Fed expects a firecracker of a recovery

Dec 23, 2010

Los Perros, Nicaragua

Nothing comes from nothing. But what comes from something?

Did you see what happened? The Fed's holdings topped $2 trillion for the first time ever. It took 95 years to get the Fed's holdings to $600 billion. In the space of 3 years, it has added $1.4 more. That's something.

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Extraordinary, no? Amazing, n'est-ce pas? Incredible, huh ?

And yet, the feds expect this explosion of Fed assets to produce an ordinary firecracker of a recovery. They expect - or hope - that this fantastic increase in the base money supply of the US banking system will result in a rather run-of-the-mill rebound in the US economy.

The inflation rate (CPI) is only 1%...they think it will go to 2%. Long bond yields are expected to go up a little too - but not too much. Investor experts are predicting a 10% increase in stock prices in 2011. Almost every economist is talking about a 'gradually strengthening recovery.' Unemployment is supposed to go down a little. House prices are expected to stabilize...and even rise.

In other words, an out-of-control monster of monetary inflation is expected to sire a pipsqueak of a recovery.

We've talked in the past about how nothing comes from nothing...and how you can't produce real wealth with ersatz money. But what about this? Here we have the Fed doing something really big. Three times as big as anything they did in all the years since 1913.

And yet, economists expect nothing much to happen.

How likely is that? The feds don't know what they are doing. They are juggling nuclear bombs...and testing runaway viruses on an unsuspecting population.

What might happen?

Here are some guesses:

1) It will create more speculative bubbles. We wouldn't be at all surprised to see oil go to $100 and above, for example. The Fed's money is, so far, not making it into the real economy. But it is available to speculators. And speculators are betting that they can put more money in commodities than in US T-bills. So, keep an eye open. Most likely, you'll see some bubbles in 2011.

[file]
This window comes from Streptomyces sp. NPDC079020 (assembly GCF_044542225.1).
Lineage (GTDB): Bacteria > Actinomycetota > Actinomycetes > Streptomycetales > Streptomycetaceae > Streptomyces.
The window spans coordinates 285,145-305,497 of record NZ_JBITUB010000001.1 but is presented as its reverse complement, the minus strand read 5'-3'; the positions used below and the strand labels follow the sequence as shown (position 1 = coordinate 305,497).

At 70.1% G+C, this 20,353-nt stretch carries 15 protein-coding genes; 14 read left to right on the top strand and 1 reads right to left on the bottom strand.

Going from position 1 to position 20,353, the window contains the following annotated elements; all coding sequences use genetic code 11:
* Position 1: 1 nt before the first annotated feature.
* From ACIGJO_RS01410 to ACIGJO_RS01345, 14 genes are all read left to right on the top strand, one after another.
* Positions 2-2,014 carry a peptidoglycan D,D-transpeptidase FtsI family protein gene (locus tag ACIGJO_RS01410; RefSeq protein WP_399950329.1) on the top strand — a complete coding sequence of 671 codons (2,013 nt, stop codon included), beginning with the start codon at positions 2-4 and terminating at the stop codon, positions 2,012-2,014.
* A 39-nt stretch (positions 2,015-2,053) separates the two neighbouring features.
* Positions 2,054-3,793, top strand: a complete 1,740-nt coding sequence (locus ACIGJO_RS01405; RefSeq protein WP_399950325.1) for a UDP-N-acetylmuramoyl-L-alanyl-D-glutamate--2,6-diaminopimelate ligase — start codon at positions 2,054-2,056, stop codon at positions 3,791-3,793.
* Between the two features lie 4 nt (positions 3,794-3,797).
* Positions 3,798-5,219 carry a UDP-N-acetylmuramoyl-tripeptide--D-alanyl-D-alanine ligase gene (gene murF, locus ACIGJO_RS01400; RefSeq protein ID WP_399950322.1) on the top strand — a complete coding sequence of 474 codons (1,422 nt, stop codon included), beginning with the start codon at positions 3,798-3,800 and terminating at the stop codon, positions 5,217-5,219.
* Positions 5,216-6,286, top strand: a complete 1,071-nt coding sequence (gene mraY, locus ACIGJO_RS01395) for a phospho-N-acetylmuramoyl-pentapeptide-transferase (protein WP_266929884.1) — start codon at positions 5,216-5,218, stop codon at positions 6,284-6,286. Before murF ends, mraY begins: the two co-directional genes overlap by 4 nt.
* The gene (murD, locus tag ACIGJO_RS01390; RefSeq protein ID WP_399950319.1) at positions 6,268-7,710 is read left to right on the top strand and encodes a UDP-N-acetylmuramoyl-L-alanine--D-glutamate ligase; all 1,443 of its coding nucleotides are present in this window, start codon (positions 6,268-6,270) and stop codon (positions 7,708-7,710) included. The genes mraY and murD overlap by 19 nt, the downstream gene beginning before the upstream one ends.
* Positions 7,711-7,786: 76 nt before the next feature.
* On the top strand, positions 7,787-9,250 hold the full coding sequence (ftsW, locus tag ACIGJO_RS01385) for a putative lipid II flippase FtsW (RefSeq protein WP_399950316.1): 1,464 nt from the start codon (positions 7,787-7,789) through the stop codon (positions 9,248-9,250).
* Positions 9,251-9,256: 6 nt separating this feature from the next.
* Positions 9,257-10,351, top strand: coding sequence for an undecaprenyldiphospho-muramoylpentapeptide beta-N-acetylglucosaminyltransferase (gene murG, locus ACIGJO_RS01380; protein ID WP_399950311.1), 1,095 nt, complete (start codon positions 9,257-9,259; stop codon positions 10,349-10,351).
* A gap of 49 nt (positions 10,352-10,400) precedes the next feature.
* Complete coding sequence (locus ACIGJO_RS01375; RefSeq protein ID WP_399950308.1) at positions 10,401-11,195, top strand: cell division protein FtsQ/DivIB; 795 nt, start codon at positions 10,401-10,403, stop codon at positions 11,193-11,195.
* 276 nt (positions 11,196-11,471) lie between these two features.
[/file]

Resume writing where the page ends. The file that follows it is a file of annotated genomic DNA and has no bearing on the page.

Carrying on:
2) Emerging market stocks could soar. Imagine that you're 'trading' for Goldman Sachs. You can borrow dollars for nothing. What do you do with them? Invest them in the world's fastest growing economies! If you're lucky, you'll get 10%...maybe 20% return - on someone else's money. And if you're unlucky? Who cares? It's not your money. And you won't go broke. The Fed will give you more money.

3) Gold to $1,500. Why not? The IMF just completed selling. China, India and other emerging economies are adding to their stash. Speculators are getting in on the biggest and most reliable bull market in the financial world. Heck, even individual investors are catching on.

Passing through the airport in Miami last week, we noticed a gold vending machine! We had heard they were around. But this was the first time we saw one. How surprising would it be if more and more ordinary people started imitating the rich, who've been buying gold for years? Suppose people realize that their central bank is now working against them...and that they have to maintain their own real money reserves? We could easily see gold over $1,500 in 2011.